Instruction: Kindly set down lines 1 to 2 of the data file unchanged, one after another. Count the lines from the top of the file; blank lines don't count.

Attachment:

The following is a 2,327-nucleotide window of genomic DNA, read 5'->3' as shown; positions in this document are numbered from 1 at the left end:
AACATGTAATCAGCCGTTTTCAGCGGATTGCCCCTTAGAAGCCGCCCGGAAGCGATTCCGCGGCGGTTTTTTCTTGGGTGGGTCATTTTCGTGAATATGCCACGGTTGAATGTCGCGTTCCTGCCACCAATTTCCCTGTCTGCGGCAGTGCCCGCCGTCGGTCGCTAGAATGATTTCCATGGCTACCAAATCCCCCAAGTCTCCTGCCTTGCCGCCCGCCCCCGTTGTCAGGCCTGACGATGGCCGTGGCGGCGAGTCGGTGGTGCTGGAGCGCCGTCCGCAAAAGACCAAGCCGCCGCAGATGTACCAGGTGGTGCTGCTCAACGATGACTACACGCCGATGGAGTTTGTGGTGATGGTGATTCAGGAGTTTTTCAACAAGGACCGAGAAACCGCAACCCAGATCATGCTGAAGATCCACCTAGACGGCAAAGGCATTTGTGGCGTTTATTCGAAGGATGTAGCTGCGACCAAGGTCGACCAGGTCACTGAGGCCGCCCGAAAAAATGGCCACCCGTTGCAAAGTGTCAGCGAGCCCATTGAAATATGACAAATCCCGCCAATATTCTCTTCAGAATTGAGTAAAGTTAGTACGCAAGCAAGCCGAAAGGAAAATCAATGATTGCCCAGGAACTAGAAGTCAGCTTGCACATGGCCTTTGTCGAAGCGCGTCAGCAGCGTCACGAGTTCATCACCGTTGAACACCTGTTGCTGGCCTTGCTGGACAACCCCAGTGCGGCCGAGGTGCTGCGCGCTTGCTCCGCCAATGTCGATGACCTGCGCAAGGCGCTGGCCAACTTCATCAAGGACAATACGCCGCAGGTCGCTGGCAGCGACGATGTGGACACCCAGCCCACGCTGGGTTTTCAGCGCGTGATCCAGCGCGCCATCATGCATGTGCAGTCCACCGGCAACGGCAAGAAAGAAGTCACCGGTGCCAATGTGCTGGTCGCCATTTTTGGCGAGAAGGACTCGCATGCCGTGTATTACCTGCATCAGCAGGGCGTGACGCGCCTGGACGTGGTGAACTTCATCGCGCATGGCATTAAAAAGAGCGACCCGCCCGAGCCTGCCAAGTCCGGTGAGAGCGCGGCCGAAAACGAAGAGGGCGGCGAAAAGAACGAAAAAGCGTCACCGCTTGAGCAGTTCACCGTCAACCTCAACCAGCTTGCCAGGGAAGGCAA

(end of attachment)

The following is a 2,327-nucleotide window of genomic DNA, read 5'->3' as shown; positions in this document are numbered from 1 at the left end:
AACATGTAATCAGCCGTTTTCAGCGGATTGCCCCTTAGAAGCCGCCCGGAAGCGATTCCGCGGCGGTTTTTTCTTGGGTGGGTCATTTTCGTGAATATGCCACGGTTGAATGTCGCGTTCCTGCCACCAATTTCCCTGTCTGCGGCAGTGCCCGCCGTCGGTCGCTAGAATGATTTCCATGGCTACCAAATCCCCCAAGTCTCCTGCCTTGCCGCCCGCCCCCGTTGTCAGGCCTGACGATGGCCGTGGCGGCGAGTCGGTGGTGCTGGAGCGCCGTCCGCAAAAGACCAAGCCGCCGCAGATGTACCAGGTGGTGCTGCTCAACGATGACTACACGCCGATGGAGTTTGTGGTGATGGTGATTCAGGAGTTTTTCAACAAGGACCGAGAAACCGCAACCCAGATCATGCTGAAGATCCACCTAGACGGCAAAGGCATTTGTGGCGTTTATTCGAAGGATGTAGCTGCGACCAAGGTCGACCAGGTCACTGAGGCCGCCCGAAAAAATGGCCACCCGTTGCAAAGTGTCAGCGAGCCCATTGAAATATGACAAATCCCGCCAATATTCTCTTCAGAATTGAGTAAAGTTAGTACGCAAGCAAGCCGAAAGGAAAATCAATGATTGCCCAGGAACTAGAAGTCAGCTTGCACATGGCCTTTGTCGAAGCGCGTCAGCAGCGTCACGAGTTCATCACCGTTGAACACCTGTTGCTGGCCTTGCTGGACAACCCCAGTGCGGCCGAGGTGCTGCGCGCTTGCTCCGCCAATGTCGATGACCTGCGCAAGGCGCTGGCCAACTTCATCAAGGACAATACGCCGCAGGTCGCTGGCAGCGACGATGTGGACACCCAGCCCACGCTGGGTTTTCAGCGCGTGATCCAGCGCGCCATCATGCATGTGCAGTCCACCGGCAACGGCAAGAAAGAAGTCACCGGTGCCAATGTGCTGGTCGCCATTTTTGGCGAGAAGGACTCGCATGCCGTGTATTACCTGCATCAGCAGGGCGTGACGCGCCTGGACGTGGTGAACTTCATCGCGCATGGCATTAAAAAGAGCGACCCGCCCGAGCCTGCCAAGTCCGGTGAGAGCGCGGCCGAAAACGAAGAGGGCGGCGAAAAGAACGAAAAAGCGTCACCGCTTGAGCAGTTCACCGTCAACCTCAACCAGCTTGCCAGGGAAGGCAA